Clayton Kershaw Heads A Clear Top 5 At Starting Pitcher
We face the same dilemma every year when it comes to drafting pitchers. We have to determine if any should go in the first round, how many ace-caliber pitchers we need to own and identify which late-round pitchers have upside to jump up into the Top 30.
Before getting into the late-round pitchers, let’s take a look at the early Top 40 at the position, which makes up my top eight tiers at pitcher.
As always, we are using a 5×5 structure for the framework.
[caption id="attachment_108062" align="alignright" width="426"] Clayton Kershaw still has the top pitcher tier to himself in 2017. Photo by Samuel Stringer/Icon Sportswire [/caption]
Yes, he’s still by himself in a tier. But the gap is narrowing. Yes, he had an injury for the second-straight season, but we actually saw Clayton Kershaw at his best in 2016 when he was healthy. He had a career-best 1.69 ERA in 149 innings and had a 0.725 WHIP. He’s worth a first-round pick and worthy of being by himself in a tier.
Besides a few blowups – five earned runs or more in four games – Max Scherzer was as elite as they come. He gives up too many home runs still, but you can live with it … For as good as he is, Madison Bumgarner still doesn’t get enough attention as one of the best pitchers in all of baseball. Somehow he’s only 27 years old. His numbers are consistent year in and year out. His walk rate went up to 2.14 last year, but he’s been at 2.77 before and has been fine … I might be the high guy on Corey Kluber this year, and that’s fine. His 2016 numbers were similar to his 2015, except that he pitched closer to his FIP in 2016 than he did in 2015 … Chris Sale rounds out the second tier, in what is a clear Top 5 this year. I have concerns about a lefty going to Fenway Park, but having competent catchers behind the plate and a potent offense will only help him.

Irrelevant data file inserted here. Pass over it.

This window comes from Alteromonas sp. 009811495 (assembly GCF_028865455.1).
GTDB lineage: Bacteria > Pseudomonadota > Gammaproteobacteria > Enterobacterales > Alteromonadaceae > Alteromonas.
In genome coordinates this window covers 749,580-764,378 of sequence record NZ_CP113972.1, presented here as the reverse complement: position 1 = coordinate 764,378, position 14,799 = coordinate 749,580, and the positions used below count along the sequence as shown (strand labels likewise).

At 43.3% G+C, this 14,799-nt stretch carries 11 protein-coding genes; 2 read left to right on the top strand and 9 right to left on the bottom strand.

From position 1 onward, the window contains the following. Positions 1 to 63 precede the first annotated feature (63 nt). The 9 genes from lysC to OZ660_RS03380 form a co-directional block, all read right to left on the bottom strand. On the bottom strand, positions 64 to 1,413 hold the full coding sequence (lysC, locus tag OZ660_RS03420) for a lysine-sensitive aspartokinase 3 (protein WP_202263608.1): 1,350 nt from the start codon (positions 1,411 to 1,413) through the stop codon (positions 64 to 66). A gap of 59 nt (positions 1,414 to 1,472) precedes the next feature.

This is where it gets tough. Who is the sixth-best pitcher for Fantasy? Ask 10 different experts, and you may get 10 different answers. For me, it’s Noah Syndergaard, who we still haven’t seen reach his peak level. Scary, right? What’s more scary is that by average velocity, he threw the hardest fastball (97.9 mph), slider (90.8 mph) and changeup (89.7 mph) in baseball last year. A 90 mph changeup? It’s not even fair. Neither is Thor … Speaking of velocity, the big concern I have with Jake Arrieta was that his velocity dipped across the board last year, except on his fastball. However his movement across the board stayed relatively the same. We can call it an off year, even with a 3.10 ERA, which is really, really good. But like his teammates, he’s helped out by the elite defense behind him, posting a .241 BABIP, which was the third-best in baseball … We wrote Justin Verlander off too soon, it appears. He’s found his way back to being an elite pitcher after the triceps and core injury … He can’t throw to first base, but that’s fine. An elite defense behind him and keeping the ball down is a recipe for success for Jon Lester … This is Yu Darvish’s breakout year. Buy him now in dynasty. Reach for him in your drafts. He’s going to lead baseball in strikeouts this year.
This begins part of the draft where you really hope you have a No. 1 pitcher already. These guys are great for your second pitcher, but I really don’t want to count on them as my ace. That includes Stephen Strasburg, who is as sure of a bet as there is to land on the disabled list as some point. But when he’s on, boy is he ever on … Remember when we said Bumgarner was only 27? Jacob deGrom is already 28. Are we jumping ship already? I’m not panicking on him, but he did have a career-high in ERA, FIP, xFIP, HR/FB, strand rate, BABIP, home run rate and a career-low in strikeouts per nine … We continue to underrate Johnny Cueto each year. We had reason to heading into 2016, after his poor stint in Kansas City. Don’t make that mistake again this year … Cole Hamels adjusted well to the American League in his first full season there. He’s the most consistent starter in this tier … David Price is a reason I’m concerned with Chris Sale. He allowed the seventh-highest hard hit rate (34.8 percent) in baseball last year, and the eighth-highest pull rate (44.1 percent), which is a recipe for disaster as a lefty pitching in Fenway Park.